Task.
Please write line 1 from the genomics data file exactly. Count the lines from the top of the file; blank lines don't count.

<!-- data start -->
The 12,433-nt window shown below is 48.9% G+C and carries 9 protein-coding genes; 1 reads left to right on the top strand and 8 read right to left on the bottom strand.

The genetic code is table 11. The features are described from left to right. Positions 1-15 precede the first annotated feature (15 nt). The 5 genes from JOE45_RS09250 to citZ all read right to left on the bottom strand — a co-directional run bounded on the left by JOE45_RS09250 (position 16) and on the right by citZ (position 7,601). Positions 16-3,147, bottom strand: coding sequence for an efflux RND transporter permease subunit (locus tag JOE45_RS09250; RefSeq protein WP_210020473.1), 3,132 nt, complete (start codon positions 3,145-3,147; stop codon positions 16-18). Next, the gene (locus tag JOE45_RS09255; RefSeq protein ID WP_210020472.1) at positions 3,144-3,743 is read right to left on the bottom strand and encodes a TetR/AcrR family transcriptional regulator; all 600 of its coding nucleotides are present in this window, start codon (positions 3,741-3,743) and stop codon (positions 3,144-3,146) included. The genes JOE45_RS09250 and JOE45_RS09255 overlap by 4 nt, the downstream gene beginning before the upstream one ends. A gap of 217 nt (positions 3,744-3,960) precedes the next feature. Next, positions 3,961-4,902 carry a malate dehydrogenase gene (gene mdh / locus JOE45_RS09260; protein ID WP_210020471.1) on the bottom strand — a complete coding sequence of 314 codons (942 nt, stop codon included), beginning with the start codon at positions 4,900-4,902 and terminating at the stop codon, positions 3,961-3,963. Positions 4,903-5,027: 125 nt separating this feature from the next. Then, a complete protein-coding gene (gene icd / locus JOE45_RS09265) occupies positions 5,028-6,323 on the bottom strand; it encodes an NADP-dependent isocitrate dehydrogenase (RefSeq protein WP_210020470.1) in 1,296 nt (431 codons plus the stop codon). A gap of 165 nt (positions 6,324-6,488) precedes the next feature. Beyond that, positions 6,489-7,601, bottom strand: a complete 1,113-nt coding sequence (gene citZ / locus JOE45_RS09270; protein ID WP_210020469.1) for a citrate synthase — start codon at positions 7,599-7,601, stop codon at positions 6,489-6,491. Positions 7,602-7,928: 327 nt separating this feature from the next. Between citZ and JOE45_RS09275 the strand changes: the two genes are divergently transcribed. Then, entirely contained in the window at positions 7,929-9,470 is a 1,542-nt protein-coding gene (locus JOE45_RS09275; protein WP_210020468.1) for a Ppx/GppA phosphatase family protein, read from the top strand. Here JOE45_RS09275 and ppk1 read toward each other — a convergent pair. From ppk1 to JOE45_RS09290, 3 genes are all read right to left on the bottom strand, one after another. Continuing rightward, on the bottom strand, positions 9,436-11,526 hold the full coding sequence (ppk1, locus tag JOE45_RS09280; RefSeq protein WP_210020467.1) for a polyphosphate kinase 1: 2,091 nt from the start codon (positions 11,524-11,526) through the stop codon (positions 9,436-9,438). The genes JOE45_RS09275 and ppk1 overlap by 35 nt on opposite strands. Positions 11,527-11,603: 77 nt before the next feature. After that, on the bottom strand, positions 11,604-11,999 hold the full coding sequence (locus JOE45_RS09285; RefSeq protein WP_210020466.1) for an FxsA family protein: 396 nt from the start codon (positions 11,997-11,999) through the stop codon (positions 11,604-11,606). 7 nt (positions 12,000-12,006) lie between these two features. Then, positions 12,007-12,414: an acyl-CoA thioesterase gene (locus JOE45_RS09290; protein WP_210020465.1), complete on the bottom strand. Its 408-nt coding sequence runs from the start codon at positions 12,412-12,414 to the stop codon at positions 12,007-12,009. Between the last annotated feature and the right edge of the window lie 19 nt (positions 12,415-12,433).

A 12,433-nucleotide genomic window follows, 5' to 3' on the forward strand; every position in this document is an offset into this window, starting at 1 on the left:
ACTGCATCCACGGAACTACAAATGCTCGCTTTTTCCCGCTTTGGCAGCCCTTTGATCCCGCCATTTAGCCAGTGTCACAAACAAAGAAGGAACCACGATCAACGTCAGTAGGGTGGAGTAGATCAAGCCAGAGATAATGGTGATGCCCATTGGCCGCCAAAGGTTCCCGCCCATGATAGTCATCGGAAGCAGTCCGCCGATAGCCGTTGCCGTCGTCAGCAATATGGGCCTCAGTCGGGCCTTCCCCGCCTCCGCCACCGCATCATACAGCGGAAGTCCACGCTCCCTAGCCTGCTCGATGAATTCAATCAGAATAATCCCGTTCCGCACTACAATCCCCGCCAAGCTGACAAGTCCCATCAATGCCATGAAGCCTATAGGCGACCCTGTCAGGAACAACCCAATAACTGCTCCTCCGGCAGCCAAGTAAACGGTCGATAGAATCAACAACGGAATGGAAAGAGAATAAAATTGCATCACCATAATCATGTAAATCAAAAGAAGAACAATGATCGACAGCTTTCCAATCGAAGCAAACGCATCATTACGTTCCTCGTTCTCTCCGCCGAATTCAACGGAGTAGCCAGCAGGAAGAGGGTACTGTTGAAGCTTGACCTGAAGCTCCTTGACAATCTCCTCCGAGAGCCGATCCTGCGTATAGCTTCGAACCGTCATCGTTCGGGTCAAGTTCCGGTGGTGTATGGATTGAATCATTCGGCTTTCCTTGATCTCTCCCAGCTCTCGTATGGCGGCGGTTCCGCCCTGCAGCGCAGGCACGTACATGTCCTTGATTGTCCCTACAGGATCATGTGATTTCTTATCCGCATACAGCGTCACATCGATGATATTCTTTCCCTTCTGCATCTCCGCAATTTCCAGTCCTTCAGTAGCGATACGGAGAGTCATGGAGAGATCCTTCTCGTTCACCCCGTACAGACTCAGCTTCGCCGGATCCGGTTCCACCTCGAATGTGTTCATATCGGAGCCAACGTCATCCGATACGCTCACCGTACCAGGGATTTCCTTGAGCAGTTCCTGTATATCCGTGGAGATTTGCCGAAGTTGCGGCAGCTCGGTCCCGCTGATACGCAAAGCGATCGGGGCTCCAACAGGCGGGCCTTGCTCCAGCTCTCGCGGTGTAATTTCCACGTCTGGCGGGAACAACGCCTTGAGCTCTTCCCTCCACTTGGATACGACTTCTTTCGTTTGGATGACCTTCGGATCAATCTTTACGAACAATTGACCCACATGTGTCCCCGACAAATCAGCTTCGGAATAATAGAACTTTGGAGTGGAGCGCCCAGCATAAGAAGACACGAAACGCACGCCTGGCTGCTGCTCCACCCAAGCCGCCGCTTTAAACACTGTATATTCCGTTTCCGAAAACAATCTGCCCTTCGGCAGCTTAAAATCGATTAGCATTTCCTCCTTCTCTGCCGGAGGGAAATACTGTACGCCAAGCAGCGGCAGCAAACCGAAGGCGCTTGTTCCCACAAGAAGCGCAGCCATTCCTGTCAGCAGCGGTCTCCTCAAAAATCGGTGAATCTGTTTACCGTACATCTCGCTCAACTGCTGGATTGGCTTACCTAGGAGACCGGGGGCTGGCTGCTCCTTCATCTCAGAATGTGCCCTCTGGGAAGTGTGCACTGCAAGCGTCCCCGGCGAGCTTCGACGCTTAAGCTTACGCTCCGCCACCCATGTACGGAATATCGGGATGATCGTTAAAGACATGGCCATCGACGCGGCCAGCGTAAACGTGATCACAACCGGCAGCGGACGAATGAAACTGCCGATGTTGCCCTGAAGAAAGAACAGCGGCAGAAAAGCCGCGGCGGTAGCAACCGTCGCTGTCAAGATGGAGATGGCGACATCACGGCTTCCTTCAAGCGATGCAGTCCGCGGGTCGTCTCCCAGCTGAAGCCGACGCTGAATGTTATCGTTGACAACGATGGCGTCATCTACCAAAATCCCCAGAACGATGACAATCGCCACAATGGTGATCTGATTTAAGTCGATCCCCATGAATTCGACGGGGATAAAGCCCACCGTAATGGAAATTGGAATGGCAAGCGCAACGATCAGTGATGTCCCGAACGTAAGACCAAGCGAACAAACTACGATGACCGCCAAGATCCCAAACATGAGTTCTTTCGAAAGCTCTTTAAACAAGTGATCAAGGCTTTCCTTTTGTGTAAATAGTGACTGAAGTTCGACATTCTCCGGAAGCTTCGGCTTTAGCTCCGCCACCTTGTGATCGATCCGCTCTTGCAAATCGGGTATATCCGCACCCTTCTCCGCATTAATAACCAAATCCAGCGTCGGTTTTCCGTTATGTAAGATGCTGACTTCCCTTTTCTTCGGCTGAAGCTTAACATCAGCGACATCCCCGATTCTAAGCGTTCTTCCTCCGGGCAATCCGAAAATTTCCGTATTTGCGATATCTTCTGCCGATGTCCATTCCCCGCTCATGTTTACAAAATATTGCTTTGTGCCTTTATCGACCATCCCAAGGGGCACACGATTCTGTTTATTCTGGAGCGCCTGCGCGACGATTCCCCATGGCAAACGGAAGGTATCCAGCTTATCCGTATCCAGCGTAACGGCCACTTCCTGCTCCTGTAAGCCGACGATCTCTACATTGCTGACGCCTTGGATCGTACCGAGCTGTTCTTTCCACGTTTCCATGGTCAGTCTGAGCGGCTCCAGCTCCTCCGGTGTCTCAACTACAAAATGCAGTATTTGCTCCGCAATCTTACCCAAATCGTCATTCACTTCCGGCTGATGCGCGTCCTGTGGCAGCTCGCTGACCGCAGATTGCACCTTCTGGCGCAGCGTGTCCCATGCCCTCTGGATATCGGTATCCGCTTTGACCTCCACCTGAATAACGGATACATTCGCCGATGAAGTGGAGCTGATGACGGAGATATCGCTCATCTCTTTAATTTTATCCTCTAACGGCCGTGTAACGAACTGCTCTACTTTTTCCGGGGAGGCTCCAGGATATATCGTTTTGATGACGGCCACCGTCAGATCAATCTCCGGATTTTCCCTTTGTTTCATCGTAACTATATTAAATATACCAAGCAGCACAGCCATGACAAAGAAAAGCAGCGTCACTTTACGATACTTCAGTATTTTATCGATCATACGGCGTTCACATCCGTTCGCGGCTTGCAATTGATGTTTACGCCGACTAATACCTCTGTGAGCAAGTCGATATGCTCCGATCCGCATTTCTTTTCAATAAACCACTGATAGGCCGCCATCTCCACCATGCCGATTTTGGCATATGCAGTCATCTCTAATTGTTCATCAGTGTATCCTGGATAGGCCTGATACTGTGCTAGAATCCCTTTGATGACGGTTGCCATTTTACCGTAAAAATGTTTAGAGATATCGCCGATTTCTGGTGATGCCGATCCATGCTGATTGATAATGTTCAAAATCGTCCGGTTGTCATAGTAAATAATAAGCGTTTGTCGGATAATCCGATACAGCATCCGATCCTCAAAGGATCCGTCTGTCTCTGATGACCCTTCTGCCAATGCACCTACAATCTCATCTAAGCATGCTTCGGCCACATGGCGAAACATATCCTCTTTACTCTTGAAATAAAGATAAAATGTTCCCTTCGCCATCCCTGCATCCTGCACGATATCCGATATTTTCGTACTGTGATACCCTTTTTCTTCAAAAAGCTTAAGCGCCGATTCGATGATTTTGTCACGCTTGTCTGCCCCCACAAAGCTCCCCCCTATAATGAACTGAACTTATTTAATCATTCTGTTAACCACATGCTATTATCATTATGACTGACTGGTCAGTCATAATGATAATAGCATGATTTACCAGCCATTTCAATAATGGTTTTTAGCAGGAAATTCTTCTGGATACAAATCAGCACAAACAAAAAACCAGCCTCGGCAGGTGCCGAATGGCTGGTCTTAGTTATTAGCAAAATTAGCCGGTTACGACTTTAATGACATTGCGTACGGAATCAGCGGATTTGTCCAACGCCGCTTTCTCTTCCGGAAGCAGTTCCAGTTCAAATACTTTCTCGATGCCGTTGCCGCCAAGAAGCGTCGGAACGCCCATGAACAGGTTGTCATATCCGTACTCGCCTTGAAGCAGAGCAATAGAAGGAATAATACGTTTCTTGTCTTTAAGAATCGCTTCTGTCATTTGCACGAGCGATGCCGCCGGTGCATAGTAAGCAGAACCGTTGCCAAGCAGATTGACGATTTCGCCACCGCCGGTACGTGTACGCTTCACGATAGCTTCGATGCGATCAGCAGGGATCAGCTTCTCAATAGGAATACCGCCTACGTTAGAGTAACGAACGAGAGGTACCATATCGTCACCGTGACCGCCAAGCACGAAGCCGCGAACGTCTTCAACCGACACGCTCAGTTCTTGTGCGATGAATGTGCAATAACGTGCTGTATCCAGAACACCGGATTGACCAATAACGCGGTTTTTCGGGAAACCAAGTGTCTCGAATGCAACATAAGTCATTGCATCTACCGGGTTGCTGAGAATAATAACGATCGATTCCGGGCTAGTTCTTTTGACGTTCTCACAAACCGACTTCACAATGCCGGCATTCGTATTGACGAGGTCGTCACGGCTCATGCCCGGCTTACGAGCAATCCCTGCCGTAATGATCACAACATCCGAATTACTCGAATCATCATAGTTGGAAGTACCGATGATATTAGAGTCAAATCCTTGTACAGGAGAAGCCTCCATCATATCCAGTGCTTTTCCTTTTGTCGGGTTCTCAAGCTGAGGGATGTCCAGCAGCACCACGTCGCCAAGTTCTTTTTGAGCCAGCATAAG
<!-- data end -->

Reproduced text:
The 12,433-nt window shown below is 48.9% G+C and carries 9 protein-coding genes; 1 reads left to right on the top strand and 8 read right to left on the bottom strand.